Gil’s professional life is just beginning. To him, friends are family. He’s thoroughly wired as Instagram is his go-to for social media. And YouTube is his go-to for watching videos. For balance, Gil pays a premium for tactile experiences in the physical world. He wants to enjoy experiences with his friends—even if they are separated physically. He loves music. Loves concerts. But he hates crowds.

Currently Pandora offers Live presentations of concerts, streamed to a browser page that anyone can sign up for and watch for free. One live event was the perfect Heuristic Evaluation for our Persona, allowing us visibility into an offering we could potentially redesign for the mobile market. So, we sent Gil (and his friends) to this Pandora Live presentation of a Kane Brown concert.

Gil's Super Lame Online Concert Adventure

It's Not So Together

It was online and free, and Gil couldn’t wait to see one of his favorite performers. All he had to do was sign up and provide a valid email address. In fact, he signed in early to experience the pre-show offering of a trivia game. Despite a large chat environment built into the browser, it was a lonely experience for Gil. The speed of the chat roll made it impossible to read individual posts much less any made by any of his friends. The panel was tough to close. And though it was initially exciting, suggesting bigger things to come—almost like a special effect from The Matrix, it became monotonous and eventually annoying. To have any interaction with his friends socially, he has to rely upon his phone and access to Instagram, Snap or Twitter.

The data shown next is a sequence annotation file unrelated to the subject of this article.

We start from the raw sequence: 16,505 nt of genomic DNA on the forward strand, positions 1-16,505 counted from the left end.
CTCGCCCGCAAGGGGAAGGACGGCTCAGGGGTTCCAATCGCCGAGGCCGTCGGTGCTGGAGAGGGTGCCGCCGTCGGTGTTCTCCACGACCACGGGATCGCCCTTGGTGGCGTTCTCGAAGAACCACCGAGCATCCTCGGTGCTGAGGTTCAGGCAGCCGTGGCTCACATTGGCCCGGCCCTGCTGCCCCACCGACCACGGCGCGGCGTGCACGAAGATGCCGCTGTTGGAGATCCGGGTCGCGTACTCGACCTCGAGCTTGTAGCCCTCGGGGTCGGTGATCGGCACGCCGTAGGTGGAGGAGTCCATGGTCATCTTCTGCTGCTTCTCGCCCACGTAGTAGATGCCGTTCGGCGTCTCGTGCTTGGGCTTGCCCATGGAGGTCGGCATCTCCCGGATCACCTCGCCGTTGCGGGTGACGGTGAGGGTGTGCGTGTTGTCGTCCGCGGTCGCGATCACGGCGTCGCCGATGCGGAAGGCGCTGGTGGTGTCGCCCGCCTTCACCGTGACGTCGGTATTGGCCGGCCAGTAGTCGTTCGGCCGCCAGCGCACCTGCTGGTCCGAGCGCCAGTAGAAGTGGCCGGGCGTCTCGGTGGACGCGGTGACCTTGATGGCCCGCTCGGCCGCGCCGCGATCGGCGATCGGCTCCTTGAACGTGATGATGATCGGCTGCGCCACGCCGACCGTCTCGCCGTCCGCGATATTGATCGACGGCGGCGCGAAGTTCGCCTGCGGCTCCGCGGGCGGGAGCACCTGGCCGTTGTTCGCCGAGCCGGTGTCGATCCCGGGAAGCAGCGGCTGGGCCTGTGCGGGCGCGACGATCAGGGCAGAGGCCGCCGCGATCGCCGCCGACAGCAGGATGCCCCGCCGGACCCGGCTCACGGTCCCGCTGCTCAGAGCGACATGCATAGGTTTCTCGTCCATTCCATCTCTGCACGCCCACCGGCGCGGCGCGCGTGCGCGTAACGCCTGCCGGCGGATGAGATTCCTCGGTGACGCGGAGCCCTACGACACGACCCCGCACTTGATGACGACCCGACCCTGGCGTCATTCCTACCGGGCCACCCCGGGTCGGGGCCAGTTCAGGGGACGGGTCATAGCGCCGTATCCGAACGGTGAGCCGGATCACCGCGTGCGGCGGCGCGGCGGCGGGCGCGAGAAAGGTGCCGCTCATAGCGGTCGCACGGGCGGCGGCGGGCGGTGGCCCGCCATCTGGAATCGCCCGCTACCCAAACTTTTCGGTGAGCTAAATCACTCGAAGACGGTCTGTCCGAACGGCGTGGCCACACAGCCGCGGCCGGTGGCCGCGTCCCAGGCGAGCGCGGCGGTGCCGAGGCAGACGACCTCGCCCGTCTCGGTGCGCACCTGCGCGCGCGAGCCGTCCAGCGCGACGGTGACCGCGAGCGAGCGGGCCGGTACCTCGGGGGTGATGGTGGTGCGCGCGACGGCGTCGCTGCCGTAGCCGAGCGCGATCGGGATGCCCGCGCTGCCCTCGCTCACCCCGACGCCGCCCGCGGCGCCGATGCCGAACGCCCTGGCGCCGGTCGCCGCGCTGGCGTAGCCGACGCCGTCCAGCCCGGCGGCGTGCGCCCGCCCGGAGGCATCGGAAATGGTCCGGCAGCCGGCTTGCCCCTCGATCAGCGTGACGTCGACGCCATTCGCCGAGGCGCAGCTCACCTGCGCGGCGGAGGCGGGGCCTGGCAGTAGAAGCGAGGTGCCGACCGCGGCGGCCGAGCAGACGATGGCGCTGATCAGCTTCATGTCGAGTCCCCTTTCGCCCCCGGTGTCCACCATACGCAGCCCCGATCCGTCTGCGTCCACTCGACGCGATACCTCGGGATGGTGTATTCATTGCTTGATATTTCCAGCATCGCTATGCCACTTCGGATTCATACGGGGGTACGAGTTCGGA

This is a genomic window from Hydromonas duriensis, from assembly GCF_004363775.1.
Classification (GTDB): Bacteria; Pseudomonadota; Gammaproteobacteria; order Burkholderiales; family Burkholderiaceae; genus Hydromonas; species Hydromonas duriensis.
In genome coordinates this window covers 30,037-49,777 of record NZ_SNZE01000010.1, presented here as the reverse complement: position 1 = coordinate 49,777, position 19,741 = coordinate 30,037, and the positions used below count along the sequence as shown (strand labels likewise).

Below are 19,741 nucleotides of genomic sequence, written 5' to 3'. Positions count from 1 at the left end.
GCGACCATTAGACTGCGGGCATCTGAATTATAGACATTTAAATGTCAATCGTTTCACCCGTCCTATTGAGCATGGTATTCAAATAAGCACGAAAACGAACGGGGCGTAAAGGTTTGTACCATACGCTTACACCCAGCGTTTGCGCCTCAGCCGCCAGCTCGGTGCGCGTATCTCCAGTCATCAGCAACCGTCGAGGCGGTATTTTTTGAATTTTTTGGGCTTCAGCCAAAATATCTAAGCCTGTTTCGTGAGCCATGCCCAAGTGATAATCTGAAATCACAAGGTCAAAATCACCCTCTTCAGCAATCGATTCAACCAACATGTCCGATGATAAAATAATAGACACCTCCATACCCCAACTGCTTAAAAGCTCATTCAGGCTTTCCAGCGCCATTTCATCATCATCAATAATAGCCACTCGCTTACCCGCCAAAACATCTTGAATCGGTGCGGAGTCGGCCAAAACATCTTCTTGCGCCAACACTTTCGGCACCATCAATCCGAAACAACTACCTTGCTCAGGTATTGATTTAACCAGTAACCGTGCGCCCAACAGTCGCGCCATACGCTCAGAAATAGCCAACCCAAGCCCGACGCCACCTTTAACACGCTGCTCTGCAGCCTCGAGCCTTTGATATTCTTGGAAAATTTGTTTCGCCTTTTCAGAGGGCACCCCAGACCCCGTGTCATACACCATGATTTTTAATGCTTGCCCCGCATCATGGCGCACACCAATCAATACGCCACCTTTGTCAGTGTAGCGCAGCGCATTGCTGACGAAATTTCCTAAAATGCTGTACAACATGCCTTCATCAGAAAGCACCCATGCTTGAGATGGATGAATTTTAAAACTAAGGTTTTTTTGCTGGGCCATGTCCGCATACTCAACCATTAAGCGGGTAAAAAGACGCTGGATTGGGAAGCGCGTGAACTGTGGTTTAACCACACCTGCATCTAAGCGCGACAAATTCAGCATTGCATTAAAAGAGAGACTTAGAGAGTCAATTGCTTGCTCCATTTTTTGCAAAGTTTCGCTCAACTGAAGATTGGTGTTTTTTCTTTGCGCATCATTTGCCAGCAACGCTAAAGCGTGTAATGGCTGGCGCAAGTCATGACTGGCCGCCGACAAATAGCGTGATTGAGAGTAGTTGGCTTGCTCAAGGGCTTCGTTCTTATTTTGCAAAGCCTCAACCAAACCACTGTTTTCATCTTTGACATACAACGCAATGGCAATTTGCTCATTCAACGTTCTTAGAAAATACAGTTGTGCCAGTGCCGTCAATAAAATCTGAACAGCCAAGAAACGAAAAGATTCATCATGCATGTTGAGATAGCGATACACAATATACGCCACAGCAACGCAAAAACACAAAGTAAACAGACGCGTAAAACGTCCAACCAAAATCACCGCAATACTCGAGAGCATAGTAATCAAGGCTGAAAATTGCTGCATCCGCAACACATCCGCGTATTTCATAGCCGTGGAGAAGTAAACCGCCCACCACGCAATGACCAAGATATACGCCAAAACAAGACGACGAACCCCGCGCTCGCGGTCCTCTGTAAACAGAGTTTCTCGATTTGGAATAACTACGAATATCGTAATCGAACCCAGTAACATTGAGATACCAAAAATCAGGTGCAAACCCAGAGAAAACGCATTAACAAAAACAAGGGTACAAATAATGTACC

It's Not So Mobile

Though he was watching it on his laptop initially, there were limited opportunities to make it mobile. There was no dedicated mobile app. And using the mobile browser was not successful, because it was not built for this experience. As a result, if Gil did want to be mobile, to let’s say make some dinner in his kitchen, he still has to drag along his laptop to see the show.

It's Not So Live

Perhaps most damaging to the Pandora brand was the fact that this “Live” event, was not in fact, live. Gil feels as if he is the victim of a bait and switch. The logo on the browser page is branded Live. The pre-roll video packages are branded Live. But it wasn’t. It was slick, pre-packaged video that lasted only thirty minutes. It showcased only five songs. Was interrupted by a weird cartoon. And provided an uncomfortable interview peppered throughout. The feeling was more press junket than insight. It was a good thing this “Live” event was free, thinks Gil. Because he never would have paid for that experience.

Pandora broke its promise.

Gil's Sweet Suite